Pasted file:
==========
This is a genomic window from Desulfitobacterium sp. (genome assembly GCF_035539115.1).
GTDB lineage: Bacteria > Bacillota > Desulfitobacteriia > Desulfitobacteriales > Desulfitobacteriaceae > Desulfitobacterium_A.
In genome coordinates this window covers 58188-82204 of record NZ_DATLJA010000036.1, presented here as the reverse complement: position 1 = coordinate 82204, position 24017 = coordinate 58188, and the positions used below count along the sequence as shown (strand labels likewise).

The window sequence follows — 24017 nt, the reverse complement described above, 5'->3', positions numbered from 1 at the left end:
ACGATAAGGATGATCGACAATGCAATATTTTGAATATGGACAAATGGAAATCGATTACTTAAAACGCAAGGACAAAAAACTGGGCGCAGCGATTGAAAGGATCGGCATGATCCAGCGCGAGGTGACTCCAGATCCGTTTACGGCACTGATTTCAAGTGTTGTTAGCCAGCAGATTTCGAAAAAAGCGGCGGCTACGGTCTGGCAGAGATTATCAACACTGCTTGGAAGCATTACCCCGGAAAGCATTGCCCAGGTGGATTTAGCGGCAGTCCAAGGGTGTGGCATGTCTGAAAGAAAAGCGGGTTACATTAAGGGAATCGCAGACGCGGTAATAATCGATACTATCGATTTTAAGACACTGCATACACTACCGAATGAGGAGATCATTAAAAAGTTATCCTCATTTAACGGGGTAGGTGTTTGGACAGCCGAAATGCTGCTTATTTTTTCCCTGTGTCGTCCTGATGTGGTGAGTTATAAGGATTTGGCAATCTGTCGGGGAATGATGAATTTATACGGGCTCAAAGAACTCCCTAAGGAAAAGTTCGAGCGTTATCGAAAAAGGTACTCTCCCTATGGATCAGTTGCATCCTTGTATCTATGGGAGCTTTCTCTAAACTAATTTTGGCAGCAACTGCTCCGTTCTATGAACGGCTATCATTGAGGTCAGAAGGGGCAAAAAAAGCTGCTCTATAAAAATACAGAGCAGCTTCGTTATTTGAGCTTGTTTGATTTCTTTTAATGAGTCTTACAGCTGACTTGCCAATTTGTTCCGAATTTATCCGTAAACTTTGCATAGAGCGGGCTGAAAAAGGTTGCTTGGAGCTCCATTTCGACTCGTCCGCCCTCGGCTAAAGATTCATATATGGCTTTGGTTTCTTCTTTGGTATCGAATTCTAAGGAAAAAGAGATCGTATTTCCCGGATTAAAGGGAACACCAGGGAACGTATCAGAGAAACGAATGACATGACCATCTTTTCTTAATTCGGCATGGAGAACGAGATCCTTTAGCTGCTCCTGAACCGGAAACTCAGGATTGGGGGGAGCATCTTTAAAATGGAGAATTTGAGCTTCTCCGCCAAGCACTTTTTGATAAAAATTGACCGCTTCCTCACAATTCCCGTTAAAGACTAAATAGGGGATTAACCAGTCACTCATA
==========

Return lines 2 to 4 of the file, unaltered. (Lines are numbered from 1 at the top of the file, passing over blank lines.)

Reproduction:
GTDB lineage: Bacteria > Bacillota > Desulfitobacteriia > Desulfitobacteriales > Desulfitobacteriaceae > Desulfitobacterium_A.
In genome coordinates this window covers 58188-82204 of record NZ_DATLJA010000036.1, presented here as the reverse complement: position 1 = coordinate 82204, position 24017 = coordinate 58188, and the positions used below count along the sequence as shown (strand labels likewise).

The window sequence follows — 24017 nt, the reverse complement described above, 5'->3', positions numbered from 1 at the left end: